Network working group                                             X. Xu
Internet Draft                                                   Huawei
Category: Standard Track                                     M. Eubanks
                                                         AmericaFree.TV
                                                                L. Yong
                                                                  Z. Li
                                                                 Huawei
                                                               N. Sheth
                                                                Juniper
                                                                 Y. Fan
                                                          China Telecom

Expires: April 2013                                     October 8, 2012


                         Encapsulating MPLS in UDP

                          draft-xu-mpls-in-udp-03

Status of this Memo

   This Internet-Draft is submitted to IETF in full conformance with
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   This Internet-Draft will expire on April 8, 2013.

Copyright Notice

   Copyright (c) 2009 IETF Trust and the persons identified as the
   document authors.  All rights reserved.





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   This document is subject to BCP 78 and the IETF Trust's Legal
   Provisions Relating to IETF Documents
   (http://trustee.ietf.org/license-info) in effect on the date of
   publication of this document. Please review these documents
   carefully, as they describe your rights and restrictions with
   respect to this document.

Abstract

   This document specifies one additional IP-based encapsulation
   technology for MPLS packets referred to as MPLS-in-UDP, which is
   intended to facilitate load-balancing the traffic of various MPLS
   applications such as MPLS-based L2VPN and L3VPN in the core of IP-
   enabled packet switch networks.

Conventions used in this document

   The key words "MUST", "MUST NOT", "REQUIRED", "SHALL", "SHALL NOT",
   "SHOULD", "SHOULD NOT", "RECOMMENDED", "MAY", and "OPTIONAL" in this
   document are to be interpreted as described in RFC-2119 [RFC2119].

Table of Contents


   1. Introduction ................................................ 3
   2. Terminology ................................................. 4
   3. Encapsulation in UDP ........................................ 4
   4. Signaling for Encapsulation in UDP .......................... 5
   5. Processing Functions ........................................ 5
   6. Applicability ............................................... 6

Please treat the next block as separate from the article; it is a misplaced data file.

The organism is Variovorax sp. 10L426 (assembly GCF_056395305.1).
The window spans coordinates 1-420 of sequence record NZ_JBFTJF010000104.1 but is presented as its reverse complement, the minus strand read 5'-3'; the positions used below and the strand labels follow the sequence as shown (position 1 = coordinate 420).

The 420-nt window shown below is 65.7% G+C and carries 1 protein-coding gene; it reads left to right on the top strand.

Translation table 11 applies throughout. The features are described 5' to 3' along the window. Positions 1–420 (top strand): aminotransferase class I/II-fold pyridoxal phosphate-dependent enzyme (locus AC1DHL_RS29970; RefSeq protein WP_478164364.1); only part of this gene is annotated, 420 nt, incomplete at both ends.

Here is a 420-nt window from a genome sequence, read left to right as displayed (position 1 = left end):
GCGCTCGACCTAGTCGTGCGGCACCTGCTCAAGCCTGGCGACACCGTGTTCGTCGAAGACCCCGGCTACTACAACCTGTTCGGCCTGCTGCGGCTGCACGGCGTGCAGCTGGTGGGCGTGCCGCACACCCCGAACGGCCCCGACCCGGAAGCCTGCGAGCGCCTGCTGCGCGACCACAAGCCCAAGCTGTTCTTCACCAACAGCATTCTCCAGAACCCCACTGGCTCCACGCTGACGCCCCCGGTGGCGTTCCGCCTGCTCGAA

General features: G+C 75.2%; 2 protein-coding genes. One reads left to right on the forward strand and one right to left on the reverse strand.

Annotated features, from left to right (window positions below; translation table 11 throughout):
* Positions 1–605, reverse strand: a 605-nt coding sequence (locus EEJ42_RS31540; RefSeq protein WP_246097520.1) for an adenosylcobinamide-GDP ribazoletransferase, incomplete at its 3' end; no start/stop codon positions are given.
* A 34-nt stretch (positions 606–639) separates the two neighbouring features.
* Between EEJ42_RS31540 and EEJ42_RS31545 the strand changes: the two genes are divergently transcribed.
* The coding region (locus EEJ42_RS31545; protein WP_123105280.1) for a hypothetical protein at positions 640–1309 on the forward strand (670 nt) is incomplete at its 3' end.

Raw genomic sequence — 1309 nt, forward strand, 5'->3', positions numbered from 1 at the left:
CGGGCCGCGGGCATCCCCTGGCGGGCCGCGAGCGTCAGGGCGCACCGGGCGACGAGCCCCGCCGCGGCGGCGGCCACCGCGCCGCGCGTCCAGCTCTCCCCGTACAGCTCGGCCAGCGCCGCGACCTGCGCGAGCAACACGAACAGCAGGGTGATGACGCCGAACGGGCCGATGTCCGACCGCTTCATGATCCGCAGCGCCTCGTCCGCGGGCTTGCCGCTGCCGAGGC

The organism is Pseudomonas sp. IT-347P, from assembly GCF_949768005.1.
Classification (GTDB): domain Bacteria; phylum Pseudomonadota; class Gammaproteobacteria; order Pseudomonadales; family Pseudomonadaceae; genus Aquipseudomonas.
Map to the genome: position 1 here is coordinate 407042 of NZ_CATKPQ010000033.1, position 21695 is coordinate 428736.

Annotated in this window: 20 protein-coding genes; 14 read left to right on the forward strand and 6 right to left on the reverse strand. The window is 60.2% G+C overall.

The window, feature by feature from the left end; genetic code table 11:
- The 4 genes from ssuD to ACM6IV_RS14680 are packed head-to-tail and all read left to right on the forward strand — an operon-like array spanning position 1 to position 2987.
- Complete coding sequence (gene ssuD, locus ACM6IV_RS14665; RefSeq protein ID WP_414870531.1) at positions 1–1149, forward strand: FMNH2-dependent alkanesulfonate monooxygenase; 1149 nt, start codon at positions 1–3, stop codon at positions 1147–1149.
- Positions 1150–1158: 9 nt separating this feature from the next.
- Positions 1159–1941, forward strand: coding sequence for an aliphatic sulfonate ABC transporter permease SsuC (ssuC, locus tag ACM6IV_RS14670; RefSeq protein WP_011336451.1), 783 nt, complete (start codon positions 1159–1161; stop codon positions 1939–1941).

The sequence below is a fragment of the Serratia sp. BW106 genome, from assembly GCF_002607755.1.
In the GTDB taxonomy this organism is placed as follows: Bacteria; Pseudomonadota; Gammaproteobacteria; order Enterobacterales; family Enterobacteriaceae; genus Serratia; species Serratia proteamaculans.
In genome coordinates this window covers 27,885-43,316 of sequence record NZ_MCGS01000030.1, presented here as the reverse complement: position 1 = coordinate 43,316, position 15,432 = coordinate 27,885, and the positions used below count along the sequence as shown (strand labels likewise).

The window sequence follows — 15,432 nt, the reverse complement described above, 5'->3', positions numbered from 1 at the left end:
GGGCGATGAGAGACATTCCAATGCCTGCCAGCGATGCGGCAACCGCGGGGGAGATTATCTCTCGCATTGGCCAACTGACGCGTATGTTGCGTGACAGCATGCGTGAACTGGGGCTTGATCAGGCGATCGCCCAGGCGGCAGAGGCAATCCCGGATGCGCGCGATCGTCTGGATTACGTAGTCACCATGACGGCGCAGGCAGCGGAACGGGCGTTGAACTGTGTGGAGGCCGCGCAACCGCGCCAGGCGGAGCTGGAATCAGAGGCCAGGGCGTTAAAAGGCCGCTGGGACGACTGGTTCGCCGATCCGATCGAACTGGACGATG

7. Security Considerations ..................................... 6
   8. IANA Considerations ......................................... 6
   9. Acknowledgements ............................................ 7
   10. References ................................................. 7
      10.1. Normative References .................................. 7
      10.2. Informative References ................................ 7
   Authors' Addresses ............................................. 8












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1. Introduction

   Equal Cost Multi-Path (ECMP) and Link Aggregation Group (LAG) are
   widely used in the core of IP-enabled Packet Switch Networks (PSN)
   for load-balancing purposes. Most core routers (i.e., P routers) in
   the IP-enabled PSN are capable of load-balancing IP traffic flows
   across ECMP paths and/or LAG based on the hash of the five-tuple of
   UDP/TCP packets (i.e., source IP address, destination IP address,
   source port, destination port, and protocol) or some fields in the
   IP header of non-UDP/TCP packets (e.g., source IP address,
   destination IP address). However, with existing IP-based
   encapsulation methods as defined in [RFC4023] (e.g., MPLS-in-IP and
   MPLS-in-GRE), distinct customer traffic flows of various MPLS
   applications (e.g., MPLS-based L2VPN or L3VPN) between a given PE
   pair would be encapsulated with the same IP or GRE tunnel header
   prior to traversing the IP core. Since the encapsulating traffic is
   neither TCP nor UDP traffic, core routers could only perform hash
   calculation on the fields in the IP header of IP or GRE tunnels. As
   a result, core routers could not achieve an effective load-balancing
   for these traffic flows in the network due to the lack of adequate
   entropy information. In most service providers' backbones, MPLS
   forwarding capability is enabled by default and therefore the
   deployment of IP-based encapsulation method for MPLS packets (e.g.,
   MPLS-in-IP and MPLS-in-GRE) is not popular. As a result, the above
   load-balancing issue is unweighted. However, in most cloud data
   center network environments, data center operators tend to enable IP
   forwarding capability, rather than MPLS forwarding capability in the
   underlying data center networks due to certain reasons. In case
   MPLS-based L2VPN or L3VPN technology are adopted as a scalable data
   center network solution to support multi-tenancy in such
   environments, IP-based encapsulation method for MPLS packets would
   have to be used and therefore the above load-balancing issue would
   become significant.

   [RFC5640] describes a method for improving the load-balancing in